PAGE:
Northwest Airlines said that it was disappointed that its flight attendant failed to approve the tentative contract agreement reached earlier this month between the company and the union.
“The tentative agreement was a product of nearly around-the-clock negotiations involving substantial compromise on the part of both parties,” said Mike Becker, senior vice president of human resources and labor relations.
“We reached a consensual agreement with the new union recently chosen by our flight attendants and had hoped that Northwest flight attendants would ratify the agreement.”
On July 6, the National Mediation Board announced that Northwest flight attendants voted to have the AFA-CWA replace the Professional Flight Attendants Association (PFAA) as the flight attendants’ bargaining organization.
Becker continued, “Notwithstanding the results of the flight attendants’ contract vote, Northwest must continue to move forward with its restructuring efforts. As previously approved by the court, we now are implementing new contract terms and conditions for our flight attendants which are consistent with the judge’s order and with the March 1 tentative contract agreement which was not ratified. This action will result in the required $195 million in annual savings.”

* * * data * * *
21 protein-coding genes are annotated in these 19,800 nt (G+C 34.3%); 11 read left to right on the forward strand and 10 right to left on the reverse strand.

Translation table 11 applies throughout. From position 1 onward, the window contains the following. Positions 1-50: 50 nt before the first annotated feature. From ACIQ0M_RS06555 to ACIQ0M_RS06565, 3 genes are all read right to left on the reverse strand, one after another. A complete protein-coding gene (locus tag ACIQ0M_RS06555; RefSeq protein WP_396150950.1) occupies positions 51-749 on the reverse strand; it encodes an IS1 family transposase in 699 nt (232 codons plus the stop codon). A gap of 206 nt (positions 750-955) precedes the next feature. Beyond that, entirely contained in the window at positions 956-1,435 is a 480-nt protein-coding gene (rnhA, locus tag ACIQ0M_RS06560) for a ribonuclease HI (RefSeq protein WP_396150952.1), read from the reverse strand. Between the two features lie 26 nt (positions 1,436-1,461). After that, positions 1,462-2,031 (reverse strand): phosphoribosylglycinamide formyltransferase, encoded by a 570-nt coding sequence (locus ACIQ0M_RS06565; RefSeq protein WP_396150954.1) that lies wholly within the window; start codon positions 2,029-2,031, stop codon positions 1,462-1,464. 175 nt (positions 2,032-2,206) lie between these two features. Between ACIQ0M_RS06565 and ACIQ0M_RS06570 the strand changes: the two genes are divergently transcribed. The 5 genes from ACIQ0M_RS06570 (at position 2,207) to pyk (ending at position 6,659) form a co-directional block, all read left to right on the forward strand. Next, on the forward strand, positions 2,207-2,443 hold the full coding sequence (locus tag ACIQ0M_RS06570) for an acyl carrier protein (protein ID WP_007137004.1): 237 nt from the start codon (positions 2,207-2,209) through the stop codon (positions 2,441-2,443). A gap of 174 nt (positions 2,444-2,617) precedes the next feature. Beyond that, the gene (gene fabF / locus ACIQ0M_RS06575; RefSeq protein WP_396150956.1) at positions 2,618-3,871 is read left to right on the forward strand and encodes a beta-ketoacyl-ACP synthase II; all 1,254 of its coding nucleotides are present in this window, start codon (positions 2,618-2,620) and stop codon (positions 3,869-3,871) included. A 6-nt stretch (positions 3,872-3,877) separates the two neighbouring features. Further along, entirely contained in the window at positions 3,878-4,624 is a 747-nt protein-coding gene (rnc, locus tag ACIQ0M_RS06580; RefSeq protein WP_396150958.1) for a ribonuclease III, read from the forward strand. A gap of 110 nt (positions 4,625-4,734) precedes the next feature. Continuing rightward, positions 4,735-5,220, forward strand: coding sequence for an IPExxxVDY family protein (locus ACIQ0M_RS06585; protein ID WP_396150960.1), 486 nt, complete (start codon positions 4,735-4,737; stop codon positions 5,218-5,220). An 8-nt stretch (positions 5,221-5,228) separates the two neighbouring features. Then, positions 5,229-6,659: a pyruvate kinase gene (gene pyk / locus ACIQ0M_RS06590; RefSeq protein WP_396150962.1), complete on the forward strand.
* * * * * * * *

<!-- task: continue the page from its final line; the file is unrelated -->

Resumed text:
In late June, Judge Allan L. Gropper of the U.S. Bankruptcy Court for the Southern District of New York granted the airline’s 1113(c) motion to reject its contract with flight attendants. The airline was given authorization to implement the terms of an earlier tentative agreement that it reached with PFAA in March.
Northwest has reached agreements on permanent wage and benefit reduction agreements with the Air Line Pilots Association (ALPA), the International Association of Machinists and Aerospace Workers (IAM), Aircraft Technical Support Association (ATSA), the Transport Workers Union of America (TWU), and the Northwest Airlines Meteorologists Association (NAMA). Two rounds of salaried and management employee pay and benefit cuts have also been instituted and the needed aircraft maintenance employee labor cost savings have been achieved.
Since beginning its restructuring process in September of last year, Northwest has remained focused on its plan to realize $2.5 billion in annual business improvements in order to return the company to profitability on a sustained basis. The restructuring plan continues to be centered on three goals: resizing and optimization of the airline’s fleet to better serve Northwest’s markets; realizing competitive labor and non-labor costs; and restructuring and recapitalization of the airline’s balance sheet.
Northwest Airlines is the world’s fifth largest airline with hubs at Detroit, Minneapolis/St. Paul, Memphis, Tokyo and Amsterdam, and approximately 1,200 daily departures. Northwest is a member of SkyTeam, an airline alliance that offers customers one of the world’s most extensive global networks. Northwest and its travel partners serve more than 900 cities in excess of 160 countries on six continents.